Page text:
ANN ARBOR -- FINAL POST -- It’s 1:05 a.m. I’m lying awake on the floor of our home office, staring wide-eyed at the shadowed trees outside. Ron is beside me on the air mattress; Benny is snuggled in his sleeping bag on the floor to my left.
Our plane leaves in five hours. Everything feels unfinished, but I can’t think of a solitary thing left to do. Our luggage is piled in Benny’s empty room, our jackets draped on top. The stroller is folded up nearby. Our taxi is reserved, the cell phones charged. The whole house has been swept, wiped and Windexed in case a buyer with wads of cash turns up with a realtor later today.
Wait … I sit up. I forgot to clear out the liquor bottles. Then I settle back. Nah … we were renting the house to my brother Andy, after all. A full liquor cabinet would only be a plus.
I stretch, and my foot hits the empty cat carrier beside the mattress. Heaven knows where Callisto is right now, probably in the basement, hiding behind the washing machine. She knows something’s up. I’d never flown with a cat before. Do I have the right cat carrier, the right papers, the right pills? How would Callisto react to a sedative? I planned to crush up her pill into wet cat food – I’d even given her a bit before midnight to make sure she liked it. Would it work? What if she spit it out, threw it up …
I sit up again. Did I take the screen door key off my key chain? And what about the donuts in the fridge? Did Andy like donuts? Calm down, Chris, everyone likes donuts. Yeah, but this is Andy …
To take my mind off my rapidly developing psychosis, I think about San Francisco. But the picture is dim, undeveloped. My reality isn’t in California; it’s here, with sighing trees and tinny wind chimes and the faint whine of the neighbor’s lonely dog. Between me and San Francisco stands a daylong airplane trip with a cat, a toddler and a layover in Houston. Try as I might, my imagination can’t bridge that obstacle.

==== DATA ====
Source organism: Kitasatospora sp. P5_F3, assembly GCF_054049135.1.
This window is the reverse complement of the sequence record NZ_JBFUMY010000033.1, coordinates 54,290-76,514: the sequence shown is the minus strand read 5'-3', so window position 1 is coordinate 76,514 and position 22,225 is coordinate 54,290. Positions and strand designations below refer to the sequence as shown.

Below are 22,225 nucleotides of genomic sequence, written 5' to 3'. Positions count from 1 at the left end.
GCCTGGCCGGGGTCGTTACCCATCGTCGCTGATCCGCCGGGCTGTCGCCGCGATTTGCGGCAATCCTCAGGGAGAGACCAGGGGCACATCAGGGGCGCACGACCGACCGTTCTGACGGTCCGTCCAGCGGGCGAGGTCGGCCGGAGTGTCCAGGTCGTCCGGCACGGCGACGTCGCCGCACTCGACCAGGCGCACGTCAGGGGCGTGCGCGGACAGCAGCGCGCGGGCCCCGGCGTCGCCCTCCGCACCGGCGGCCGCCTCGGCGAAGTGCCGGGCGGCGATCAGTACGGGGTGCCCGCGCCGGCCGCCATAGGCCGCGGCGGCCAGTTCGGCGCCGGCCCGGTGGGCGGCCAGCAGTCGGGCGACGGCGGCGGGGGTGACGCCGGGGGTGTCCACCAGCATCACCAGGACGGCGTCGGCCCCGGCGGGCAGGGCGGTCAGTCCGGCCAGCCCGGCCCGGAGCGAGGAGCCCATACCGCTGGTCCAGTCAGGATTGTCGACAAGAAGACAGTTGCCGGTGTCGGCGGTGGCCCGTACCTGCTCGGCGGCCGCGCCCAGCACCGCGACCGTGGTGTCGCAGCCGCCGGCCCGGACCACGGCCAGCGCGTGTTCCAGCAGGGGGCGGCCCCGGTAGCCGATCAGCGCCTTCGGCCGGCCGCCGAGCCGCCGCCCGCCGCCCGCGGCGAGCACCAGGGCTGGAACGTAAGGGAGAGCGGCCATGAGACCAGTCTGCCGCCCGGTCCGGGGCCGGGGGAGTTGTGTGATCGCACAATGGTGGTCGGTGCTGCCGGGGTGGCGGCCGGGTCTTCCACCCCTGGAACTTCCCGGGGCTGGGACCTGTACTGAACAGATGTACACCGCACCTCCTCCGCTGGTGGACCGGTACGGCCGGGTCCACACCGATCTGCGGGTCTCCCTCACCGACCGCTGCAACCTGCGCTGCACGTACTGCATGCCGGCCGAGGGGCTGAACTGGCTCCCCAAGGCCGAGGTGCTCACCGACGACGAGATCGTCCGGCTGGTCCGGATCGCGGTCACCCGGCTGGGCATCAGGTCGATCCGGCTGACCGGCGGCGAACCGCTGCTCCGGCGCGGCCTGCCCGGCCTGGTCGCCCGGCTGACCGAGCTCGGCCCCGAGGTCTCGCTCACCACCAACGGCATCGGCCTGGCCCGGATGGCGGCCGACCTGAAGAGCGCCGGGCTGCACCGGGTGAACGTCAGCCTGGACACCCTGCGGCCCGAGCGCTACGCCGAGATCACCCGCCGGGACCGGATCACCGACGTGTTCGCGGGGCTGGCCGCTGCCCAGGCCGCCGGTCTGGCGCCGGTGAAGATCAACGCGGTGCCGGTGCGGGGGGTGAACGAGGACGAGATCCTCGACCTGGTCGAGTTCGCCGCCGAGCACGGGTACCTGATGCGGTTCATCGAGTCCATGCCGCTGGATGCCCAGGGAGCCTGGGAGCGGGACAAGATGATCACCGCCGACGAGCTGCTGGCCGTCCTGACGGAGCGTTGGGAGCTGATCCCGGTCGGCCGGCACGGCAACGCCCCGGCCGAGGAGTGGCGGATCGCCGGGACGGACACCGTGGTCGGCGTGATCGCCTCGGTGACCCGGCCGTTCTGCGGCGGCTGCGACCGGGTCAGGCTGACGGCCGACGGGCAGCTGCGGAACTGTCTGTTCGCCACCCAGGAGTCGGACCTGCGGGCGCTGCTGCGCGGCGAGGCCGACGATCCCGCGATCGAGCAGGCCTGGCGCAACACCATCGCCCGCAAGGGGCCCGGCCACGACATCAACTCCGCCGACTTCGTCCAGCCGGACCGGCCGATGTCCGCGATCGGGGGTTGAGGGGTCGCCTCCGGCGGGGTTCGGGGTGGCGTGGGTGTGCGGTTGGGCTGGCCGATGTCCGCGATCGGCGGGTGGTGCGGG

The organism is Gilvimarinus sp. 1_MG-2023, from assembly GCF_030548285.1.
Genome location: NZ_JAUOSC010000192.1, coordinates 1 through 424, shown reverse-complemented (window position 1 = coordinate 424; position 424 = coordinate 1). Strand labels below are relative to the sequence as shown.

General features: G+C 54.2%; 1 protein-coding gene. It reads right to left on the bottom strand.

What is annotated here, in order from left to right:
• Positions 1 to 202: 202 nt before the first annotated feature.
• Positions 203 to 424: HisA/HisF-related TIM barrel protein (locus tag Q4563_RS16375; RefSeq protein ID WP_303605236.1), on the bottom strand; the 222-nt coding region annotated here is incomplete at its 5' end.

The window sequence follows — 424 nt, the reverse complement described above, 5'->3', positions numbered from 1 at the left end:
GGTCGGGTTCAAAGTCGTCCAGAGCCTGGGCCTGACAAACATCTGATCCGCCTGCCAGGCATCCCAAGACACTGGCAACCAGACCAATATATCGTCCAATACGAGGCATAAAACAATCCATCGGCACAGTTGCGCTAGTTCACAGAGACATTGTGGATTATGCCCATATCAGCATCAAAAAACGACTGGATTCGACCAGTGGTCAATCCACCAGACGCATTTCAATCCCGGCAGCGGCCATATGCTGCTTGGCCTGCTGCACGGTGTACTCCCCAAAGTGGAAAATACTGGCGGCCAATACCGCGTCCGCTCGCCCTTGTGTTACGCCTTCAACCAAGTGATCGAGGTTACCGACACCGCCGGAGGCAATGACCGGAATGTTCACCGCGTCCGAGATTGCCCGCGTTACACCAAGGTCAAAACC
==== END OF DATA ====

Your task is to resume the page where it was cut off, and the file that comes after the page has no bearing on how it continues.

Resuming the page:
Instead, I think of Ann Arbor: our pretty house; the winding pathway in our backyard; Benny’s school friends; my family, my friends; daffodils in the spring; leaves in the fall. I remember the four-foot snowdrifts I navigated when we brought Benny home from the hospital. I remember the first screening of the “Europa Society” and my neice’s performance in the “Wizard of Oz.” (She was both a munchkin and a monkey – such dramatic range).
We were leaving so much -- whole thing sounded nuts. Who gives up jobs, cars and Mackinaw Island fudge to live in a tiny apartment? Who wants to wait at bus stops, wheel granny carts to the grocery, feed quarters into washing machines? Who wants the hassle?
I turn over and finally, reluctantly close my eyes. Oh hell, I think. Life is full of hassles, no matter where you are. All you can do is choose the hassles you want.